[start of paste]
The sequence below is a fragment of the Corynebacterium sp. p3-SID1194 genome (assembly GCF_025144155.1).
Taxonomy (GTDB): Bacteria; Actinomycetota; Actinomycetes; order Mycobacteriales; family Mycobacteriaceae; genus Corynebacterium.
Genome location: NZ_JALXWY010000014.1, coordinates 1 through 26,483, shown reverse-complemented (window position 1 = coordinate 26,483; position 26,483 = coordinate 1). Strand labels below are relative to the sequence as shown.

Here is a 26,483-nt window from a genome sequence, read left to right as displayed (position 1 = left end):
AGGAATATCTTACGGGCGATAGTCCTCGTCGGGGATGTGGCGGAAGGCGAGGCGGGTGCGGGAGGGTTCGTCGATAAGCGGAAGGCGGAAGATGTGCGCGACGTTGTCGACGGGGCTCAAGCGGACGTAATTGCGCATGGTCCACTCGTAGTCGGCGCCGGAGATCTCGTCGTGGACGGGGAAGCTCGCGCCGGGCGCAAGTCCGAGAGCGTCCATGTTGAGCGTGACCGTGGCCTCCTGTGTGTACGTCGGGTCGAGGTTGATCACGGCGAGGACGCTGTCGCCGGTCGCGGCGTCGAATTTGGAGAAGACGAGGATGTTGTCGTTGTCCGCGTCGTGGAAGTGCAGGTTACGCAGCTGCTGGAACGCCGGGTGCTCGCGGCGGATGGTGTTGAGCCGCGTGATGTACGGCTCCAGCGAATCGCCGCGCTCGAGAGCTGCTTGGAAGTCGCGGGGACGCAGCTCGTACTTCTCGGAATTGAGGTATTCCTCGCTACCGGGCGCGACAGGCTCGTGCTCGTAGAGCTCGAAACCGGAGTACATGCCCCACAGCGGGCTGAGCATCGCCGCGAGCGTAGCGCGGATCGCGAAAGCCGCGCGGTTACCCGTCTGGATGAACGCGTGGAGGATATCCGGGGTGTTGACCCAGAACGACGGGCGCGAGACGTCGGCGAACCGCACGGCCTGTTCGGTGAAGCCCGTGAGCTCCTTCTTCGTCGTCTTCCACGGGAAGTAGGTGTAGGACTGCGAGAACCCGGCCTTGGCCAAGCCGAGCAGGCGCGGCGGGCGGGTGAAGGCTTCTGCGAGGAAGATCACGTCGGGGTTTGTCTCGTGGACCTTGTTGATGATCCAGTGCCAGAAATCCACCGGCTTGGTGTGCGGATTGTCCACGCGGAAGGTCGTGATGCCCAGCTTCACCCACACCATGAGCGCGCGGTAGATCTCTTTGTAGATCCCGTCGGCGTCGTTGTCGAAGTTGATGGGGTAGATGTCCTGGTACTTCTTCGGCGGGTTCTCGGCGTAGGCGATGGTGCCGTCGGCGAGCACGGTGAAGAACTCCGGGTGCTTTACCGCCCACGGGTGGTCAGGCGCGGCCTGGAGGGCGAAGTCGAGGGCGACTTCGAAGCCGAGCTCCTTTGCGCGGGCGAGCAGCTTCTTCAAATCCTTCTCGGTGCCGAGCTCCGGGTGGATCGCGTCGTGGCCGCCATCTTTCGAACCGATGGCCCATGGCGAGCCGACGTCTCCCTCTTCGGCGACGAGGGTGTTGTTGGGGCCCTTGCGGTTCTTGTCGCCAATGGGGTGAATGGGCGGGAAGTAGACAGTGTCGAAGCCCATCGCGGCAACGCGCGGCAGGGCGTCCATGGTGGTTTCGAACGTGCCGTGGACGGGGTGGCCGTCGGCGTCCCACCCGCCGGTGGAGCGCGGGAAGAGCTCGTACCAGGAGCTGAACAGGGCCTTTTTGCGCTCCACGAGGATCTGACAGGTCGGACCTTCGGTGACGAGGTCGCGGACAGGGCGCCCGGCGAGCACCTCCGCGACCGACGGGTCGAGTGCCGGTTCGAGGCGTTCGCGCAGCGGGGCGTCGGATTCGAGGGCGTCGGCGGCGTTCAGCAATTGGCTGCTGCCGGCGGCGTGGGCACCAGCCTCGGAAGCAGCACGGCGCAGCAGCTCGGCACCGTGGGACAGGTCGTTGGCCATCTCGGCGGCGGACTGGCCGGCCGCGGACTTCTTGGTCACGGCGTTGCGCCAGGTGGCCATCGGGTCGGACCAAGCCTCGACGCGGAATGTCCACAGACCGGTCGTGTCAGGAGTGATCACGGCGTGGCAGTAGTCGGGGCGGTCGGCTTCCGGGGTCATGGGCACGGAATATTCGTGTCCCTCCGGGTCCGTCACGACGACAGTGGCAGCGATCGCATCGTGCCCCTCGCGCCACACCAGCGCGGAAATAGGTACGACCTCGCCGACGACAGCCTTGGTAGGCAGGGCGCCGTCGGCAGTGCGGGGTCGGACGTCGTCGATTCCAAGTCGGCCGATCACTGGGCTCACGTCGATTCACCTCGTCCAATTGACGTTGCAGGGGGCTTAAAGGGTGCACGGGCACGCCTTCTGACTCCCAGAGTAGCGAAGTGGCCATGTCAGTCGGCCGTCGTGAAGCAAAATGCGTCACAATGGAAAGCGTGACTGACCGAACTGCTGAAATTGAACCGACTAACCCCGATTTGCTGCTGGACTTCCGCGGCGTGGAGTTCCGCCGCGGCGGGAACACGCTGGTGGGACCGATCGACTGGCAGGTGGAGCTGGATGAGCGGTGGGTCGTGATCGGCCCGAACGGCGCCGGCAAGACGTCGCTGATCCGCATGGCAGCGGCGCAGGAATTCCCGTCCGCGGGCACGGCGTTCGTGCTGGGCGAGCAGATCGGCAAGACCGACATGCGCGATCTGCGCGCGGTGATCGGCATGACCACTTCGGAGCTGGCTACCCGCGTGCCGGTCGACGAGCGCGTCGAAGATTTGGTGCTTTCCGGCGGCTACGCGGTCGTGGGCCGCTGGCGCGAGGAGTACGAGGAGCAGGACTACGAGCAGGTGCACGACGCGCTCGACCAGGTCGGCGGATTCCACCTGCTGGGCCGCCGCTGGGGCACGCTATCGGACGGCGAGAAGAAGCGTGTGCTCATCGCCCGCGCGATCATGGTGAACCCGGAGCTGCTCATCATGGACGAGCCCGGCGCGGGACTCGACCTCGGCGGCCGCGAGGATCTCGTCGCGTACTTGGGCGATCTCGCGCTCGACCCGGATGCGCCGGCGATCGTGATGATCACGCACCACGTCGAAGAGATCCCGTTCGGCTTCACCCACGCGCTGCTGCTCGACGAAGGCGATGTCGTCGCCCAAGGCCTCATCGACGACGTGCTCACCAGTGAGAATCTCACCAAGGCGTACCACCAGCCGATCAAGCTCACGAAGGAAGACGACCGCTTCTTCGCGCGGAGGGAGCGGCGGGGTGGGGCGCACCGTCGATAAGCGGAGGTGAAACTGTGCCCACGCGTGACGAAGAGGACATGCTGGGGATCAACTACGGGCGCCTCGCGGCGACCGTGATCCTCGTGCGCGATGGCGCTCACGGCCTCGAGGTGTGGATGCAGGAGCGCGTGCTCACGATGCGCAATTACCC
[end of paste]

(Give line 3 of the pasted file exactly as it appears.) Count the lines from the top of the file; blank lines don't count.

Genome location: NZ_JALXWY010000014.1, coordinates 1 through 26,483, shown reverse-complemented (window position 1 = coordinate 26,483; position 26,483 = coordinate 1). Strand labels below are relative to the sequence as shown.